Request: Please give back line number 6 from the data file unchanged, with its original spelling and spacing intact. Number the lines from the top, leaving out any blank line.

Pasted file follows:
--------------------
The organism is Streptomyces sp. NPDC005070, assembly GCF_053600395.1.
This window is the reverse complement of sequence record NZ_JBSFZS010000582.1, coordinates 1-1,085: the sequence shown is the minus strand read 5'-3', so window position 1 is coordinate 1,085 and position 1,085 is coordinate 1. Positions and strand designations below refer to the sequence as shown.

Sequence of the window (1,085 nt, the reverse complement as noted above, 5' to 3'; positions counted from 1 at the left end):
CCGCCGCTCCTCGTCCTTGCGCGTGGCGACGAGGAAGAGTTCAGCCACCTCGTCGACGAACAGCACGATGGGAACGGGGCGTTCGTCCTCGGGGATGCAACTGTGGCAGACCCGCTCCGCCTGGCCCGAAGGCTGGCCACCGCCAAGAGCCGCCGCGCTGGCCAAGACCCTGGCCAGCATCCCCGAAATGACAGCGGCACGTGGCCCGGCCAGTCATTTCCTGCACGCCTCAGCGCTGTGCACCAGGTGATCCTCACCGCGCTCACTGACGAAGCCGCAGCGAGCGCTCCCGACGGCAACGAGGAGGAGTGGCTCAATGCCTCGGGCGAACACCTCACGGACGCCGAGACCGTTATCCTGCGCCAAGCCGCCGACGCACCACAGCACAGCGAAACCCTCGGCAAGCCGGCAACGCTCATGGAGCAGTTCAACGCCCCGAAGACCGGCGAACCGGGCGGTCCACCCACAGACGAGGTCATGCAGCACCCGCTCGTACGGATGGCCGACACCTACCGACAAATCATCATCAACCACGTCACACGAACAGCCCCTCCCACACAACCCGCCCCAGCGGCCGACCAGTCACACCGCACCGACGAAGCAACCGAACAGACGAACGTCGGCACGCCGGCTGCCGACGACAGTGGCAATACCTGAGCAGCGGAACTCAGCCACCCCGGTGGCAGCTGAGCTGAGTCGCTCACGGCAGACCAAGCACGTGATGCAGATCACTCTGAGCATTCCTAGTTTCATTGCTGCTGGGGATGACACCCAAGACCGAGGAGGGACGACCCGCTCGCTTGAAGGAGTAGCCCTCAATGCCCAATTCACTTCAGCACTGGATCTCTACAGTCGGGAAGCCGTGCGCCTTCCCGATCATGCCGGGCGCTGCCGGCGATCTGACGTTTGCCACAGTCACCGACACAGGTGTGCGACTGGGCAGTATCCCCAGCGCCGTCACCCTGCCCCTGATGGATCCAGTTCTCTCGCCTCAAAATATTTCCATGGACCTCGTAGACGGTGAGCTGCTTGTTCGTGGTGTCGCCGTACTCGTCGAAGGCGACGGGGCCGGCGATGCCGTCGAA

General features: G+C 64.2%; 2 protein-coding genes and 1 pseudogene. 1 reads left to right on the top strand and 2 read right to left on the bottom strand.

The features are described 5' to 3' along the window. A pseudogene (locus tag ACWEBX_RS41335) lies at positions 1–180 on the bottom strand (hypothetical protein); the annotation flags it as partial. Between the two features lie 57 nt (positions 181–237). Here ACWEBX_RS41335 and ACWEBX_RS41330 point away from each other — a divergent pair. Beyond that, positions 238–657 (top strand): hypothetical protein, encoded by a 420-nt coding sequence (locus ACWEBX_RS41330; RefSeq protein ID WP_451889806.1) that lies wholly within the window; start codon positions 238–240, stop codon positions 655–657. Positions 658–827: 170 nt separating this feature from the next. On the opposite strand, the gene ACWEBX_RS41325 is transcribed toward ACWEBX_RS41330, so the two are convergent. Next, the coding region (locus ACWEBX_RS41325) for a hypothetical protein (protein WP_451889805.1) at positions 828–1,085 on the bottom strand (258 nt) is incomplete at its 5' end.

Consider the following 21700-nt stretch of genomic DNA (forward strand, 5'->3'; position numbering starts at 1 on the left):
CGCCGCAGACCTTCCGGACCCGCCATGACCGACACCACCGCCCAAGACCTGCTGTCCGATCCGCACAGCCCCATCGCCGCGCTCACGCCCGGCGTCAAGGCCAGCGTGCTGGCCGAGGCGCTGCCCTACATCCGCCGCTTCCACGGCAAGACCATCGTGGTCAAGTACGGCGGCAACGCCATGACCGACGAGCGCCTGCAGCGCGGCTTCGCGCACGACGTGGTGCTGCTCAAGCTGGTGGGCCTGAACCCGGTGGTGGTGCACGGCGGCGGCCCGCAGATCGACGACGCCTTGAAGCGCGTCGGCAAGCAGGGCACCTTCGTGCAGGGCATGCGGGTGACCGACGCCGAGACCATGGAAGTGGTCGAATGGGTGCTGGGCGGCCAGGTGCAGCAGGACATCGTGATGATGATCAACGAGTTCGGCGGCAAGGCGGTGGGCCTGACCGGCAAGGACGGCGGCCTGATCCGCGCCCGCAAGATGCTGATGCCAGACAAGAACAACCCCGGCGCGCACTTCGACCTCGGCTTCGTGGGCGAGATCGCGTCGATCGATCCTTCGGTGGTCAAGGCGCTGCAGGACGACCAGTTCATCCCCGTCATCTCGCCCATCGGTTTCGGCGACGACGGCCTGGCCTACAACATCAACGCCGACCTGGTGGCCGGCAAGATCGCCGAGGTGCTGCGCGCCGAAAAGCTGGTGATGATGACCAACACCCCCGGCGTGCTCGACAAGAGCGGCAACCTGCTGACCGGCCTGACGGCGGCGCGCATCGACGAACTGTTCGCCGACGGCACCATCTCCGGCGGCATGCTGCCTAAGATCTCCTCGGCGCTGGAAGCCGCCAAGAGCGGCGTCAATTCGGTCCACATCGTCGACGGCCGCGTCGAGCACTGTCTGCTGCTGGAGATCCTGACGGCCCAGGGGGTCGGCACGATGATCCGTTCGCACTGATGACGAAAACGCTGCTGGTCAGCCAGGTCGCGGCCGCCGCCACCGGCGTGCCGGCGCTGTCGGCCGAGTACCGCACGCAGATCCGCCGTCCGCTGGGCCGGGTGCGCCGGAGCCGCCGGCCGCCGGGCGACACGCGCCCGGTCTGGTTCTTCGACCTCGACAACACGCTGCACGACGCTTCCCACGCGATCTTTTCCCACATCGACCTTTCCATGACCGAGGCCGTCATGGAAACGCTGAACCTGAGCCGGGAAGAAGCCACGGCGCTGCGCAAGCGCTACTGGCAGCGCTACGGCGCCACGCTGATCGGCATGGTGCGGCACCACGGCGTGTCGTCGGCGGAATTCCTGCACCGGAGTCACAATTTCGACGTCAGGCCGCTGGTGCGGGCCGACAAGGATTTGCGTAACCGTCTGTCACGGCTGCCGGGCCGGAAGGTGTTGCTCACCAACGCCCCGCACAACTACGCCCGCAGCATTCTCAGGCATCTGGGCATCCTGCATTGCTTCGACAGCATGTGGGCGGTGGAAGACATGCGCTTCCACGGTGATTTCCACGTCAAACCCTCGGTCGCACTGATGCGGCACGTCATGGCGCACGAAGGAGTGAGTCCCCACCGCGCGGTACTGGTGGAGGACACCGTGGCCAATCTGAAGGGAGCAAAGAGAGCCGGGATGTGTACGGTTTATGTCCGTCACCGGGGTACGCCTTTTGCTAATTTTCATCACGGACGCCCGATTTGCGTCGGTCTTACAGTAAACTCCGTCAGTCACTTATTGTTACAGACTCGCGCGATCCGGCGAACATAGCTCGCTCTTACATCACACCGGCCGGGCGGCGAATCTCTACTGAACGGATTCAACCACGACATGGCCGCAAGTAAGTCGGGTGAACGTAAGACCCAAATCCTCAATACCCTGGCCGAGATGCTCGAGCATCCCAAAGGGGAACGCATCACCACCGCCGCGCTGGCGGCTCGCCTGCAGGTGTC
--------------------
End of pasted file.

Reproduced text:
The features are described 5' to 3' along the window. A pseudogene (locus tag ACWEBX_RS41335) lies at positions 1–180 on the bottom strand (hypothetical protein); the annotation flags it as partial. Between the two features lie 57 nt (positions 181–237). Here ACWEBX_RS41335 and ACWEBX_RS41330 point away from each other — a divergent pair. Beyond that, positions 238–657 (top strand): hypothetical protein, encoded by a 420-nt coding sequence (locus ACWEBX_RS41330; RefSeq protein ID WP_451889806.1) that lies wholly within the window; start codon positions 238–240, stop codon positions 655–657. Positions 658–827: 170 nt separating this feature from the next. On the opposite strand, the gene ACWEBX_RS41325 is transcribed toward ACWEBX_RS41330, so the two are convergent. Next, the coding region (locus ACWEBX_RS41325) for a hypothetical protein (protein WP_451889805.1) at positions 828–1,085 on the bottom strand (258 nt) is incomplete at its 5' end.